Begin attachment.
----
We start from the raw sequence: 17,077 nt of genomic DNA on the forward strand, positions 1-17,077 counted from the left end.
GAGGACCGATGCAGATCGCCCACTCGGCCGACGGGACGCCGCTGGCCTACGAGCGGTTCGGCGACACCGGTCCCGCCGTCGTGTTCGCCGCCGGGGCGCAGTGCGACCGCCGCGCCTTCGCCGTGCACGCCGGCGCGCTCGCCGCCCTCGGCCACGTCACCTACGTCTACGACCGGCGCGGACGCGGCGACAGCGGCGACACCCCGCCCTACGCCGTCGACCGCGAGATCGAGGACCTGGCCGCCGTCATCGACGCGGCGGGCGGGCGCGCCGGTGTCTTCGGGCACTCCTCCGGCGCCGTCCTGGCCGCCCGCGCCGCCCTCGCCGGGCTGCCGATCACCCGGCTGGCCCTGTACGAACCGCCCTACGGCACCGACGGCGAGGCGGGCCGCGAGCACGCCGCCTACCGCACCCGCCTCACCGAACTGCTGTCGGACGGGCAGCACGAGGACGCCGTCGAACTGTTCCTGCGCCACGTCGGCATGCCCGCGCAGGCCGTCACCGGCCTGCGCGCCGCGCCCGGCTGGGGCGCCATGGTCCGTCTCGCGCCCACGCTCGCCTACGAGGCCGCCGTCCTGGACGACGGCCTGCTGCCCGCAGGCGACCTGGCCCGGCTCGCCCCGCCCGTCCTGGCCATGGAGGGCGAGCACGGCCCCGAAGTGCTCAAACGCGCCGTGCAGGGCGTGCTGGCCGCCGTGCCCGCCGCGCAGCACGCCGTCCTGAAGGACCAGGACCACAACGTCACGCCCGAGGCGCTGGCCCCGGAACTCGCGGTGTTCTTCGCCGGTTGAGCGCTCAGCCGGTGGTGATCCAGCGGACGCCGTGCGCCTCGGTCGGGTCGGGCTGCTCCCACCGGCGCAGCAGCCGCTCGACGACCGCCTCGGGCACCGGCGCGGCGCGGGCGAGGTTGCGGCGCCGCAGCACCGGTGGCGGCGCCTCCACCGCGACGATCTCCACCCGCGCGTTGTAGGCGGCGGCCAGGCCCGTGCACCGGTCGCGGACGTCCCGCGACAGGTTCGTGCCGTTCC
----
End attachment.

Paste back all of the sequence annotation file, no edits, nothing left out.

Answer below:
We start from the raw sequence: 17,077 nt of genomic DNA on the forward strand, positions 1-17,077 counted from the left end.
GAGGACCGATGCAGATCGCCCACTCGGCCGACGGGACGCCGCTGGCCTACGAGCGGTTCGGCGACACCGGTCCCGCCGTCGTGTTCGCCGCCGGGGCGCAGTGCGACCGCCGCGCCTTCGCCGTGCACGCCGGCGCGCTCGCCGCCCTCGGCCACGTCACCTACGTCTACGACCGGCGCGGACGCGGCGACAGCGGCGACACCCCGCCCTACGCCGTCGACCGCGAGATCGAGGACCTGGCCGCCGTCATCGACGCGGCGGGCGGGCGCGCCGGTGTCTTCGGGCACTCCTCCGGCGCCGTCCTGGCCGCCCGCGCCGCCCTCGCCGGGCTGCCGATCACCCGGCTGGCCCTGTACGAACCGCCCTACGGCACCGACGGCGAGGCGGGCCGCGAGCACGCCGCCTACCGCACCCGCCTCACCGAACTGCTGTCGGACGGGCAGCACGAGGACGCCGTCGAACTGTTCCTGCGCCACGTCGGCATGCCCGCGCAGGCCGTCACCGGCCTGCGCGCCGCGCCCGGCTGGGGCGCCATGGTCCGTCTCGCGCCCACGCTCGCCTACGAGGCCGCCGTCCTGGACGACGGCCTGCTGCCCGCAGGCGACCTGGCCCGGCTCGCCCCGCCCGTCCTGGCCATGGAGGGCGAGCACGGCCCCGAAGTGCTCAAACGCGCCGTGCAGGGCGTGCTGGCCGCCGTGCCCGCCGCGCAGCACGCCGTCCTGAAGGACCAGGACCACAACGTCACGCCCGAGGCGCTGGCCCCGGAACTCGCGGTGTTCTTCGCCGGTTGAGCGCTCAGCCGGTGGTGATCCAGCGGACGCCGTGCGCCTCGGTCGGGTCGGGCTGCTCCCACCGGCGCAGCAGCCGCTCGACGACCGCCTCGGGCACCGGCGCGGCGCGGGCGAGGTTGCGGCGCCGCAGCACCGGTGGCGGCGCCTCCACCGCGACGATCTCCACCCGCGCGTTGTAGGCGGCGGCCAGGCCCGTGCACCGGTCGCGGACGTCCCGCGACAGGTTCGTGCCGTTCC